Today, the great cathedrals of Europe stand as beautiful, imposing monuments - the pride of parishioners and the wonder of tourists. It is difficult for us now, even with all our engineering and architectural skills, to imagine the extraordinary ways these medieval houses of worship were constructed.
Midway through the twelfth century, the building of cathedrals became a crusade to erect awe-inspiring churches across Europe. In their zeal, bishops, monks, masons, and workmen created the architectural style known as Gothic, arguably Christianity’s greatest contribution to the world’s art and architecture. The style evolved slowly and almost accidentally as medieval artisans combined ingenuity, inspiration, and brute strength to create a fitting monument to their God.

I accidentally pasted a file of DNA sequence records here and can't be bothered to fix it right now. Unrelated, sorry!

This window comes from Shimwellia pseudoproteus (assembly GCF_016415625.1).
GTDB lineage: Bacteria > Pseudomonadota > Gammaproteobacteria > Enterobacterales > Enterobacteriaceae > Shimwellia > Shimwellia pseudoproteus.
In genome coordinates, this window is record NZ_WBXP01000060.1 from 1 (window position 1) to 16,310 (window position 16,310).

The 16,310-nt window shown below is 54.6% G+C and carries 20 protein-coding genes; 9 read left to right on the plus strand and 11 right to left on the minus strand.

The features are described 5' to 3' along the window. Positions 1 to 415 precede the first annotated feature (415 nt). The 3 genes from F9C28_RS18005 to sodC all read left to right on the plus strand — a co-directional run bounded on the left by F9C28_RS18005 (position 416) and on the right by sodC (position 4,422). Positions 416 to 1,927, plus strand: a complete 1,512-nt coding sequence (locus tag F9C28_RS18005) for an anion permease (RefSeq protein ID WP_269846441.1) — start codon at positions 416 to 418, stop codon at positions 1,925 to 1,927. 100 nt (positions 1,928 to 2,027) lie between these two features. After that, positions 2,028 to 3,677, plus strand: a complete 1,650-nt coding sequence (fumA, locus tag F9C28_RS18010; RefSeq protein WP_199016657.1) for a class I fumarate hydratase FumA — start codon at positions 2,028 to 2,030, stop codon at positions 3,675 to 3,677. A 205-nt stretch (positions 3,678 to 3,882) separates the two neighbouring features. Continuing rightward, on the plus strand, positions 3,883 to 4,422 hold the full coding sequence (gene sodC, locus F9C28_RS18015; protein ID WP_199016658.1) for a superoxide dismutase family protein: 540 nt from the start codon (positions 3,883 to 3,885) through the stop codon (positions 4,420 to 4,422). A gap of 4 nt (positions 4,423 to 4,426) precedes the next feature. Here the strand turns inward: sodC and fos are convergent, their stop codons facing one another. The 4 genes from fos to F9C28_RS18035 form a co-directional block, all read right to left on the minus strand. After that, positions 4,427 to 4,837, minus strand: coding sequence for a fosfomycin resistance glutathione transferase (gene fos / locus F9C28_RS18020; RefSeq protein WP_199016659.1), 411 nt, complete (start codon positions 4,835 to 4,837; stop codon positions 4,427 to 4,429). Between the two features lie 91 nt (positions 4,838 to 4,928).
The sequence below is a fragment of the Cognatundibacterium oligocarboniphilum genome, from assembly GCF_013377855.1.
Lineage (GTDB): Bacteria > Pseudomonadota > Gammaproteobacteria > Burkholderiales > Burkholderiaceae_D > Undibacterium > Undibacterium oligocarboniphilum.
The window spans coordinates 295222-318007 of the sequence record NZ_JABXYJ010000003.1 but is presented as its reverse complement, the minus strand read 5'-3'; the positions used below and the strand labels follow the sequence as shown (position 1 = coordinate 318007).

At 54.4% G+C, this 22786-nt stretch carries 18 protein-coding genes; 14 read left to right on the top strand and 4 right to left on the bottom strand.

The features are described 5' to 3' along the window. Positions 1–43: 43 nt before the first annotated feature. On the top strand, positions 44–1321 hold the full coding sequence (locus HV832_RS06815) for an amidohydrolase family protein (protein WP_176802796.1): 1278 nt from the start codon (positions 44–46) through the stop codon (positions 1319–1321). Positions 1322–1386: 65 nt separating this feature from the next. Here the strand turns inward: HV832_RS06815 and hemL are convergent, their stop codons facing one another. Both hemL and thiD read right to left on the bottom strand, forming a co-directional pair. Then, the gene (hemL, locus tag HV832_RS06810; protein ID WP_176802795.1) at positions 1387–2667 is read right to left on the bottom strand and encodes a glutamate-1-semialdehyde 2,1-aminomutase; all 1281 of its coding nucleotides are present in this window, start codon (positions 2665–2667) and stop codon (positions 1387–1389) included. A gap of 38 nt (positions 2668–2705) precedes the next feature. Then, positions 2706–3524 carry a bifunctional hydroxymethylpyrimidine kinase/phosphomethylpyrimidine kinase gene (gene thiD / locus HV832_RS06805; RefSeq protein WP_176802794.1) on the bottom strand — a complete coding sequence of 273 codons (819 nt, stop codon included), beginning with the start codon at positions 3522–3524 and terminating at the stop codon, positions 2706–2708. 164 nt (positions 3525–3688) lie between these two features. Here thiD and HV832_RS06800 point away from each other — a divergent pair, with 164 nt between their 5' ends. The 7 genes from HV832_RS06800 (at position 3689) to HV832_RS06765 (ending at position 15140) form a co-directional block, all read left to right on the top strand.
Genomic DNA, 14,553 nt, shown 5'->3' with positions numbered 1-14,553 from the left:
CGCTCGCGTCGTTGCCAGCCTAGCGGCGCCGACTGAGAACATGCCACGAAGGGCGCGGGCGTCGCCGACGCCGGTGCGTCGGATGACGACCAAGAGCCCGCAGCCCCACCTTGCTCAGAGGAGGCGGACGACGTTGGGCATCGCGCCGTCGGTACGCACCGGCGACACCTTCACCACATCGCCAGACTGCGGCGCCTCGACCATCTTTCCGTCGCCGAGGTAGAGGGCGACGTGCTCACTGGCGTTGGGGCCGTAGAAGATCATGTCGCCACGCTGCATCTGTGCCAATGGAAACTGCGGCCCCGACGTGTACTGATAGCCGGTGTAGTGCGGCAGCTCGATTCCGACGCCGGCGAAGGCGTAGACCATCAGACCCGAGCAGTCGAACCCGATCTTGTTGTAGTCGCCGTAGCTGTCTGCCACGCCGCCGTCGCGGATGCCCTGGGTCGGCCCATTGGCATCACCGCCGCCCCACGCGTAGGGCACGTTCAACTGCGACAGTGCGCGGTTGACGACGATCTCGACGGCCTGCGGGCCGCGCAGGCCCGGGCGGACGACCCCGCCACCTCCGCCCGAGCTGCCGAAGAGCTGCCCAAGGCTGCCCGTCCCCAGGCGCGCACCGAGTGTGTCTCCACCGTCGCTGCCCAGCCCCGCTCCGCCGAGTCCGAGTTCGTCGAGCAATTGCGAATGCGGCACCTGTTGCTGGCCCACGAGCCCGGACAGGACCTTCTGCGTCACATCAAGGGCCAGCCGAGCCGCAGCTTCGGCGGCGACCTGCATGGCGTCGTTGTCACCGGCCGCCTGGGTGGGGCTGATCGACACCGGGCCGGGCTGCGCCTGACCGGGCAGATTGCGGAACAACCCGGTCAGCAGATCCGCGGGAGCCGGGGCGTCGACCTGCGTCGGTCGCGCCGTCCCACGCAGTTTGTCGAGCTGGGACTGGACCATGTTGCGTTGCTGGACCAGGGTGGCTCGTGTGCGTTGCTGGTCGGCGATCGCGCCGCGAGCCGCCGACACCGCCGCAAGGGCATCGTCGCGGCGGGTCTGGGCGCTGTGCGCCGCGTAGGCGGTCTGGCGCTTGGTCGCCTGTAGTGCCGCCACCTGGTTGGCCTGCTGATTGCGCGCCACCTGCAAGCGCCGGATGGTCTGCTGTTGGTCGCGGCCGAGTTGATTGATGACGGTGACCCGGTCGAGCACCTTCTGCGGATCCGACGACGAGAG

Here are the dramatic stories of the building of Saint-Denis, Notre Dame, Chartres, Reims, and other Gothic cathedrals.